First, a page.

Retirement concerns weigh heavy in current economic environment

Capital Accumulation Plan Income Tracker (CAPit) – May 2023

In the first quarter of 2023, Capital Accumulation Plan (CAP) member outcomes remained relatively unchanged as positive market returns were offset by declining annuity rates. A typical male member retiring at the end of March 2023 achieved a gross income replacement ratio of 62.3% and a female member achieved 60.7%.

CAP Income ratio shows the precentages between men and women

The past year has been challenging for the financial wellness of many Canadians. From an investment standpoint, there was no place to hide in 2022. Both equities and bonds declined to levels not seen in years which left Canadians both near and far on the retirement spectrum in similar financial straits. According to a recent survey1, 64% of Canadians say they are not on track to save enough for retirement. More than one-third now say they have no idea what their retirement plan will be, and one-third claim they will never stop working (through part-time/occasional work), despite wanting to retire.

The challenges extended beyond investment returns, however, as rising inflation and interest rates have resulted in higher cost of living and reduced purchasing power for many. In fact, a $50,000 salary in March 2020 would be worth approximately $44,603 at the end of December 2022. From the grocery store to the gas pump and everywhere in between, Canadians are cash-strapped and financially stressed at levels not seen since the 2008 recession.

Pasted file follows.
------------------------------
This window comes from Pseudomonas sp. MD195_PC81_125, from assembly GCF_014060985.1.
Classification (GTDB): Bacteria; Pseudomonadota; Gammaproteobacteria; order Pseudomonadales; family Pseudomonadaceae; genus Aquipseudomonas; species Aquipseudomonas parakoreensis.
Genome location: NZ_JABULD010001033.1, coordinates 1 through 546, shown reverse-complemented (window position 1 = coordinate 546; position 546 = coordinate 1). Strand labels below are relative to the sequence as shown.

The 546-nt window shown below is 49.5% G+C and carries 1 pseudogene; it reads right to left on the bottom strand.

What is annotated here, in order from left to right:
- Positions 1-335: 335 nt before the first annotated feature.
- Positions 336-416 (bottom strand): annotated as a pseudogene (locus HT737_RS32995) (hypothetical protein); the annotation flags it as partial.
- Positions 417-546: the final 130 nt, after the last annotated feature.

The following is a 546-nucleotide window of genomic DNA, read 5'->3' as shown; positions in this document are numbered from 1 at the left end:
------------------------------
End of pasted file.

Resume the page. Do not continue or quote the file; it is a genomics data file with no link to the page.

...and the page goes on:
This financial stress is also carrying over to the workplace. In a recent survey, 82% of Canadians admit to spending time at work worrying about personal finances2. The cost of that workplace distraction? An estimated $40B in 20223.

While a sound investment strategy is a key component of a good retirement plan, as we have seen over the past year, that may not be enough. Financial wellness education and tools in the workplace can play a significant role in helping employees manage their financial stress – and retire on time – while also mitigating the impact on the organizational bottom line.

About the CAP Income Tracker

The CAP Income Tracker assumes the member made annual contributions at a rate of 10% starting at age 40, will receive maximum Old Age Security and Canada/Quebec Pension Plan payments, and will use their CAP account balance at retirement to buy an annuity. The member’s CAP account is invested based on a balanced strategy. Salary has been adjusted annually in line with changes in the average industrial wage, and is set at $71,209 at March 31, 2023.

1BDO 2022 Affordability Index
2Survey conducted by Ceridian, in partnership with the Financial Wellness Lab of Canada
314th Annual National Payroll Association Survey of Working Canadians, 2022

This issue of CAPit has been prepared for general information purposes only and does not constitute professional advice. Should you require professional advice based on the contents of this publication, please contact an Eckler consultant.